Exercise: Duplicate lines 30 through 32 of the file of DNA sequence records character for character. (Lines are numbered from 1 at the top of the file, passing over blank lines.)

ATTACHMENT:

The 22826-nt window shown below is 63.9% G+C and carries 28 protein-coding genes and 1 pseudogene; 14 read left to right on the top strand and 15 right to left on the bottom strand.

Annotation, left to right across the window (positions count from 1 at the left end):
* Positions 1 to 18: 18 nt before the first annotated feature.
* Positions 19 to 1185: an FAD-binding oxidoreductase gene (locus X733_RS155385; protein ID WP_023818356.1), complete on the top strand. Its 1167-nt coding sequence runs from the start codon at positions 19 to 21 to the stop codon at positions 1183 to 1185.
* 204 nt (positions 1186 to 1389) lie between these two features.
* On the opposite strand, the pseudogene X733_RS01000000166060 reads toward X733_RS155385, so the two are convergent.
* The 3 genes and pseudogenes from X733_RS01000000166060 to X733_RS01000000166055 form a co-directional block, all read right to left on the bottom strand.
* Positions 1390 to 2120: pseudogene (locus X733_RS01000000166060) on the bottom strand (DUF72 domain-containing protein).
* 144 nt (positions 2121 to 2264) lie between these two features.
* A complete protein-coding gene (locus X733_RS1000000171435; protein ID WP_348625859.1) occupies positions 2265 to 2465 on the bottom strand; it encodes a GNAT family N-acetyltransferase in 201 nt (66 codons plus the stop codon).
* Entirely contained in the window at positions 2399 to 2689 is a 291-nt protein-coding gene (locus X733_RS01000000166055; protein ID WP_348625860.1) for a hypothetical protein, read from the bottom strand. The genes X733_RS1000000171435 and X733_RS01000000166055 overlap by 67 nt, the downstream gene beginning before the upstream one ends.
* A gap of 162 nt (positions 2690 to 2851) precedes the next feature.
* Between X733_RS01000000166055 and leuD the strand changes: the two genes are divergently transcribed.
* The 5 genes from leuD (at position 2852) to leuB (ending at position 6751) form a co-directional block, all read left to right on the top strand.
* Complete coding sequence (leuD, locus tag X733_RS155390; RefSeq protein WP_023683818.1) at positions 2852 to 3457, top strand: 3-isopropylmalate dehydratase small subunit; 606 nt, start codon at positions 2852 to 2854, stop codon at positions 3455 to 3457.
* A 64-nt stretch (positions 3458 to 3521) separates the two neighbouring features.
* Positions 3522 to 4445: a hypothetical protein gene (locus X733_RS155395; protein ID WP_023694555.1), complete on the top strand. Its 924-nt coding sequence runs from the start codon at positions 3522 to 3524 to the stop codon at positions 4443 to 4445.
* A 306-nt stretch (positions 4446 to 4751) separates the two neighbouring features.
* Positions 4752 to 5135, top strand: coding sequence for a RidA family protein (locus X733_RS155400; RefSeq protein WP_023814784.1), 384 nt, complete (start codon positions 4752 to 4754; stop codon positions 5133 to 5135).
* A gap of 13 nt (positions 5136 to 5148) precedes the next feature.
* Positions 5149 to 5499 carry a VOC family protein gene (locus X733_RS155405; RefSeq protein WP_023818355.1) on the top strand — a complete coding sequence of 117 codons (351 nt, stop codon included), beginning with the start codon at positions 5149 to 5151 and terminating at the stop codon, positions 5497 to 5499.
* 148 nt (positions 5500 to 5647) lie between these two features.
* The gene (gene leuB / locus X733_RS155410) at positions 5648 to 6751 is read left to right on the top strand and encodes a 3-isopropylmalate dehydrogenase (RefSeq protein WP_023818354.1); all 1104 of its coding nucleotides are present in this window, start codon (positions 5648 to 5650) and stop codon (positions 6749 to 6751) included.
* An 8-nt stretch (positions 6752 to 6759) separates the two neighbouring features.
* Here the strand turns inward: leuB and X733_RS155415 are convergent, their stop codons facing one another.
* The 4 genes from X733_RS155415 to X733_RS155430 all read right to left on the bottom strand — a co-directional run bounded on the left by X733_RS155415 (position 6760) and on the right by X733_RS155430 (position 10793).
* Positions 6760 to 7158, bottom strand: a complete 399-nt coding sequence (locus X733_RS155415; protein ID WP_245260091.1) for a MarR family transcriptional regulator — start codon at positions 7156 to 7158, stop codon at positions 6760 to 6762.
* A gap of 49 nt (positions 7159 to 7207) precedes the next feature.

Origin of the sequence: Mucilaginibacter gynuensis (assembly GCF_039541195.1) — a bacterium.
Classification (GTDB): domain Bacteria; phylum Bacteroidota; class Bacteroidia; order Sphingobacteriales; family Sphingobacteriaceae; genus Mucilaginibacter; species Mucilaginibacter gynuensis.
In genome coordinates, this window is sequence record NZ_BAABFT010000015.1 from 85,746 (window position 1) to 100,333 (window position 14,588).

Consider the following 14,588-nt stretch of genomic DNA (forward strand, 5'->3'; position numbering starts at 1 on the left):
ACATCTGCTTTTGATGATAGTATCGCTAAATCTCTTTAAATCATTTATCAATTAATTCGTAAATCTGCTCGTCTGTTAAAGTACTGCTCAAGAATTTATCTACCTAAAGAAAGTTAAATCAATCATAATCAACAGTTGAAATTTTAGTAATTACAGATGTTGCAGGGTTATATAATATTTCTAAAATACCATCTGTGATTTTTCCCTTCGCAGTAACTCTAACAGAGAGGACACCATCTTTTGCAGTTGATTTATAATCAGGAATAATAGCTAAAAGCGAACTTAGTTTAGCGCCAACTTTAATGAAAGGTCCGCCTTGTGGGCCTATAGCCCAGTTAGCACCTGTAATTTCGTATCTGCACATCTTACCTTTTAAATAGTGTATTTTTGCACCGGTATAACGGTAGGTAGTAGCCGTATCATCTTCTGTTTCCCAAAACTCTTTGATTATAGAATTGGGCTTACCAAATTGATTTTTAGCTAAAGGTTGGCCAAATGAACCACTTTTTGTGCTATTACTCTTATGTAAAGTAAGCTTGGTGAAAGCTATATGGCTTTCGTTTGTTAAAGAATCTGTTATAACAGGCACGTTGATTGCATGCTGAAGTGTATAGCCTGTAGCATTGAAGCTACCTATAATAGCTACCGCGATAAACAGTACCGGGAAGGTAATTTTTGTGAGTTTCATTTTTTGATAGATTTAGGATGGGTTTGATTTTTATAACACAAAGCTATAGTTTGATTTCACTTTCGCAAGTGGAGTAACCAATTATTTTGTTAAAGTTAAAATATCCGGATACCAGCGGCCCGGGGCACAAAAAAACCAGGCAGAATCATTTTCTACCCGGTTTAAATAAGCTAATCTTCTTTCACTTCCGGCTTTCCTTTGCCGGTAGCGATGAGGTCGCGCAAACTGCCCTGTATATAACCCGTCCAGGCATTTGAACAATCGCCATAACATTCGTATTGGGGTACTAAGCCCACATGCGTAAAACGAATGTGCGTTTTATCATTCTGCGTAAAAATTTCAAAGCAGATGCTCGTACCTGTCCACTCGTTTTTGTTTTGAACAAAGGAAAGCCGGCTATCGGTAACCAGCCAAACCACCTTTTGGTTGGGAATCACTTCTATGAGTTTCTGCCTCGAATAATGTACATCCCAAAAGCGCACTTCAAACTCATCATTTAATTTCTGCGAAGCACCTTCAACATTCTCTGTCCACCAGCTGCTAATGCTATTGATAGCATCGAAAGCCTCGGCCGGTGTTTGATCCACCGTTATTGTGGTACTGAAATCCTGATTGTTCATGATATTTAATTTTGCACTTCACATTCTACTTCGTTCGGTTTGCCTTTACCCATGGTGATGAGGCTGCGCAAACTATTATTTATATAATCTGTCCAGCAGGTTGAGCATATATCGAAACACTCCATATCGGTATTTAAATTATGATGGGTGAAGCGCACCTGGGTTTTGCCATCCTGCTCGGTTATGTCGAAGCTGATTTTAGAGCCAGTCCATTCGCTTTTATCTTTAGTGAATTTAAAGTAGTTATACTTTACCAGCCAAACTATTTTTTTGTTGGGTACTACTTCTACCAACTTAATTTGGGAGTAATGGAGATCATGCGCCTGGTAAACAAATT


Classification (GTDB): domain Bacteria; phylum Bacteroidota; class Bacteroidia; order Sphingobacteriales; family Sphingobacteriaceae; genus Mucilaginibacter; species Mucilaginibacter gynuensis.
In genome coordinates, this window is sequence record NZ_BAABFT010000015.1 from 85,746 (window position 1) to 100,333 (window position 14,588).

Consider the following 14,588-nt stretch of genomic DNA (forward strand, 5'->3'; position numbering starts at 1 on the left):